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Artist's Resale Right ("Droit de Suite"). Artist's… Read more PROPERTY FROM THE NEUMANN FAMILY COLLECTION


signed and dated ‘Riley ‘63’ (on the turnover edge)
emulsion on board
43 1⁄4 x 28 1⁄4in. (109.9 x 71.8cm.)
Painted in 1963
Richard Feigen Gallery, New York.
Morton G. Neumann, Chicago (acquired from the above in 1965), and thence by descent to the present owners.
R. Kudielka, A. Tommasini and N. Naish (eds.), Bridget Riley: The Complete Paintings, Volume 1, 1959-1973, London 2018, p. 88, no. BR 31 (illustrated in colour, p. 89).
Special notice

Artist's Resale Right ("Droit de Suite"). Artist's Resale Right Regulations 2006 apply to this lot, the buyer agrees to pay us an amount equal to the resale royalty provided for in those Regulations, and we undertake to the buyer to pay such amount to the artist's collection agent.
This lot has been imported from outside of the UK for sale and placed under the Temporary Admission regime. Import VAT is payable at 5% on the hammer price. VAT at 20% will be added to the buyer’s premium but will not be shown separately on our invoice.

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Keith Gill
Keith Gill Head of Evening Sale, Head of Department

Lot Essay

Offered from the celebrated Neumann Family Collection, Reverse is a rare early work by Bridget Riley. Painted in 1963, it is a dazzling optical spectacle that eloquently captures her arrival as an artist. Across its hypnotic expanse, alternating triangles of black and white connect in a rippling tessellated pattern, expanding and contracting like folded cloth. Acquired in 1965 and unseen in public since then, the work belongs to her breakthrough series of black and white paintings, which occupied her between 1961 and 1966. These works not only propelled her to international acclaim, but also came to embody the zeitgeist of London’s Swinging Sixties, featuring in publications such as Tatler and Vogue. Within this early output, Riley’s triangle-based paintings played a key role: the present work is an important example of her so-called ‘point movement’ technique, whereby subtly shifting the triangle’s dimensions across the composition creates the illusion of rising and falling motion. Other examples of her early triangle paintings—just ten of which exist in total—reside in the Lambrecht-Schadeberg Collection, the Dia Art Foundation and the Santa Barbara Museum of Art.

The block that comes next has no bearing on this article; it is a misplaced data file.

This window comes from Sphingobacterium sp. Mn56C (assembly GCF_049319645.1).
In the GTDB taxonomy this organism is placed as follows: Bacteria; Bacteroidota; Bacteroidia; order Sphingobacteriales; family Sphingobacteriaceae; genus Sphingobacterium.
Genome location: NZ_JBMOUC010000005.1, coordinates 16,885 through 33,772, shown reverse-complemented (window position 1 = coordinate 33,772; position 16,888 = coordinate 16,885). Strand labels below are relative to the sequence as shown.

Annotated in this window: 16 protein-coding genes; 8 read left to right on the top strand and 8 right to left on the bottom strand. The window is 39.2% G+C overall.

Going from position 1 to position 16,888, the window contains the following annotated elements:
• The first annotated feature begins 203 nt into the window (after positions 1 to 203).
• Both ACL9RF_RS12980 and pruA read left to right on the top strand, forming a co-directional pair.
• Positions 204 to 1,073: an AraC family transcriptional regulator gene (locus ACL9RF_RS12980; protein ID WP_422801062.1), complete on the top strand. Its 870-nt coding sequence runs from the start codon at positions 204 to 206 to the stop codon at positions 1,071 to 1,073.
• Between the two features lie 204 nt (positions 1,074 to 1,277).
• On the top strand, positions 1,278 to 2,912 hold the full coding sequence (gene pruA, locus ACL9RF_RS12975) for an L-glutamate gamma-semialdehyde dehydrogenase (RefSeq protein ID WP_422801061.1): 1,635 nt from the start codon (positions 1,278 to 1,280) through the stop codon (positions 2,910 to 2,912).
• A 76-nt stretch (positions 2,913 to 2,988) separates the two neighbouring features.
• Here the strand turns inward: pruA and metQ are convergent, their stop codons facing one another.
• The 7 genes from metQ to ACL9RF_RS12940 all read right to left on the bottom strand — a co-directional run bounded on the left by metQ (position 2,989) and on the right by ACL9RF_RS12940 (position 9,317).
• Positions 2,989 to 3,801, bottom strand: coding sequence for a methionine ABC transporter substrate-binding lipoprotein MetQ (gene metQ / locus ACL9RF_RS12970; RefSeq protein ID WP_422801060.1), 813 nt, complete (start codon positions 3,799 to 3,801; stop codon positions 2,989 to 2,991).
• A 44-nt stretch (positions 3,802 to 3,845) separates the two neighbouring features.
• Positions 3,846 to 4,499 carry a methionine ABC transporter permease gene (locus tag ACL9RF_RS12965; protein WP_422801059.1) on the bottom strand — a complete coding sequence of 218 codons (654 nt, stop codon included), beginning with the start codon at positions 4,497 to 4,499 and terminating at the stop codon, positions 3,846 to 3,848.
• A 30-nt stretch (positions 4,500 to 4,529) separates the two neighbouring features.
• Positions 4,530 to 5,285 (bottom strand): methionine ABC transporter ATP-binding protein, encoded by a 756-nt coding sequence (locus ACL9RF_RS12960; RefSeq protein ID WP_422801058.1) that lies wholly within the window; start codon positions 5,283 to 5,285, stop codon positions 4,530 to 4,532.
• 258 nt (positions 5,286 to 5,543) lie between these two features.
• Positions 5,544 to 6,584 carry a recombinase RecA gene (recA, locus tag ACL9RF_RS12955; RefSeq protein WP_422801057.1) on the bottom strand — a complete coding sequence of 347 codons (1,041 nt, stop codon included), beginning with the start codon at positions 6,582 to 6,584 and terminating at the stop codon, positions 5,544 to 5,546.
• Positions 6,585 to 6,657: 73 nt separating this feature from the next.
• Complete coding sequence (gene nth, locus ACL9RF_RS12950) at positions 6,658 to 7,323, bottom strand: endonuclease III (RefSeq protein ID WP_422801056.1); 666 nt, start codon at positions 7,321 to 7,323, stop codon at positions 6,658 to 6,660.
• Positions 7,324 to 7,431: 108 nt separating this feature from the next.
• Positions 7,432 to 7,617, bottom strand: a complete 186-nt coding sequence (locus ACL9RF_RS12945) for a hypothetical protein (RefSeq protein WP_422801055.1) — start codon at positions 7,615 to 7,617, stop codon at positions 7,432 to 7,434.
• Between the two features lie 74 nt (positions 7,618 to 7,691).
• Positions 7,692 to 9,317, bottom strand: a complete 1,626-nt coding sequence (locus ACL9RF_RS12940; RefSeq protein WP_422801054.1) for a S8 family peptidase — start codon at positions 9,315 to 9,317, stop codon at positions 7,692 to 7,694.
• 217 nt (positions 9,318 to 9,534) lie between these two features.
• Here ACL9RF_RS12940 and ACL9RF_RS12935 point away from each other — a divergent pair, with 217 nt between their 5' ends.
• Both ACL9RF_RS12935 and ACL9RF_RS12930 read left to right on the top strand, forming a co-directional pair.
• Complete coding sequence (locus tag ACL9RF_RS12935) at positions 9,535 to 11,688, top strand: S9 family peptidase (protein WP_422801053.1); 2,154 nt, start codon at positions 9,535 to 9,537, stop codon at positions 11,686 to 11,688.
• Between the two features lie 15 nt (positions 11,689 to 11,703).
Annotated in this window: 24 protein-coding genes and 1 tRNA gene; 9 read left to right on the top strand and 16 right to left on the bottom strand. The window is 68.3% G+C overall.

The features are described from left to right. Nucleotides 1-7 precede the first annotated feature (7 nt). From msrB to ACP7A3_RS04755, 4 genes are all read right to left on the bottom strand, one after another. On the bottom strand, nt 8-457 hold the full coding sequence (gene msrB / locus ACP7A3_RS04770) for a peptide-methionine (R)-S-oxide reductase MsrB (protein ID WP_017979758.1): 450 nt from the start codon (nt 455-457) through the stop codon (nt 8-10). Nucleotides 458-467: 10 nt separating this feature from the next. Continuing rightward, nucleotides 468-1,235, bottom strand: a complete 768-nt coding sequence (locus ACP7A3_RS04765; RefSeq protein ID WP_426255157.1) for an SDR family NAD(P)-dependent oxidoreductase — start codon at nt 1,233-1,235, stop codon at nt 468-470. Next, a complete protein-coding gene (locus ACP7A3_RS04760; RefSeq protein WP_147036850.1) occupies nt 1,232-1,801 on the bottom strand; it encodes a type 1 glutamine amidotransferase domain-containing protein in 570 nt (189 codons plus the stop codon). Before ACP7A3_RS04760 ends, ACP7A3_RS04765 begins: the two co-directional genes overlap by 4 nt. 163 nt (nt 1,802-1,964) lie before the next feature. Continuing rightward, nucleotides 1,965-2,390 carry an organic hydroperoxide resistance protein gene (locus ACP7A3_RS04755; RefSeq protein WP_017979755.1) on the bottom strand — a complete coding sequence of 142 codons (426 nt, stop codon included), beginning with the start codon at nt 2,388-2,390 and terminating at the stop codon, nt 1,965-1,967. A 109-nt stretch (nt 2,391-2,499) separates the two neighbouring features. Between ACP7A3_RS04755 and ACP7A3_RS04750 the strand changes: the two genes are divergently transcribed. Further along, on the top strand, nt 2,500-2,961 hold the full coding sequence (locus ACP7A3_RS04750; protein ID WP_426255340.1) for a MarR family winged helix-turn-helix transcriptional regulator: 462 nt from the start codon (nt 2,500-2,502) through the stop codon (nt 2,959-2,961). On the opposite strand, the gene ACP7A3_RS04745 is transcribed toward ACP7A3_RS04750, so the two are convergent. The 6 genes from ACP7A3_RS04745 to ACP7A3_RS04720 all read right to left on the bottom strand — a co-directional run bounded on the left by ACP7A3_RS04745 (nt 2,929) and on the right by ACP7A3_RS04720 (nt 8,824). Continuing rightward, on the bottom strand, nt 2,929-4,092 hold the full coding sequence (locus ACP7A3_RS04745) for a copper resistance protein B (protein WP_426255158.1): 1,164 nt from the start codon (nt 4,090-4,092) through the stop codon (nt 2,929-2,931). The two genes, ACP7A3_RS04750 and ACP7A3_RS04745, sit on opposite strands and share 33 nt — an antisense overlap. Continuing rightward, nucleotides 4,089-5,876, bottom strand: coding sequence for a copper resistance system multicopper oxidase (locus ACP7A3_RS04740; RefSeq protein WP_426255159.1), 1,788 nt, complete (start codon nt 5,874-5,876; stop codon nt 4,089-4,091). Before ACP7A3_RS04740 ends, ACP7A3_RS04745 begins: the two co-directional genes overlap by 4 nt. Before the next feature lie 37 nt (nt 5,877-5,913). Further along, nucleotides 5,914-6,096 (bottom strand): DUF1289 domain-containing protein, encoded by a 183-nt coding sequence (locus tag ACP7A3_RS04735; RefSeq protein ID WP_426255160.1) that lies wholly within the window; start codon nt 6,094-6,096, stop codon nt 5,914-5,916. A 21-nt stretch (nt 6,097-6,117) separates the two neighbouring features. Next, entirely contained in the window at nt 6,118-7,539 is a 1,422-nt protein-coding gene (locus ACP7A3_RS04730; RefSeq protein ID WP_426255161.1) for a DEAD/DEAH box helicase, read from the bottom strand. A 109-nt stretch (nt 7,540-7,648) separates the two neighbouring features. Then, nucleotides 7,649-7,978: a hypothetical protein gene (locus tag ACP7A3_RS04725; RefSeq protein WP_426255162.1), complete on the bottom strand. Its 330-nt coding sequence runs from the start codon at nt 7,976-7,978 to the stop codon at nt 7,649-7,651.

Reverse stems from a pivotal moment in Riley’s career. Following her first solo exhibition at Gallery One in London the previous year, the artist mounted a second show there in 1963 to critical acclaim:  Norbert Lynton, writing in Art International, described it as ‘quite the most brilliant (in more than one sense of the word) exhibition in London’ (N. Lynton, ‘London Letter, Riley’, Art International, Vol. 7 No. 8, October 1963, p. 84). That year, she won an Open Section prize at the John Moores Liverpool Exhibition, and was subsequently awarded the AICA Critics Prize; her 1963 painting Fall was also acquired by the Tate Gallery, making a significant contribution to its contemporary art holdings. By the following year, Riley had well and truly taken her place at the forefront of the British Art scene, featuring in a number of prestigious exhibitions that included the Whitechapel Art Gallery’s The New Generation: 1964 and the major international survey Nouvelle Tendence at the Musée des Arts Décoratifs, Paris. This trajectory was to culminate in her inclusion in the Museum of Modern Art’s historic exhibition The Responsive Eye in 1965: a landmark show dedicated to Op Art and other explorations of human vision. Of all the artists featured—among them Ellsworth Kelly, Agnes Martin, Victor Vasarely and Frank Stella—it was Riley’s work that was selected for the catalogue cover.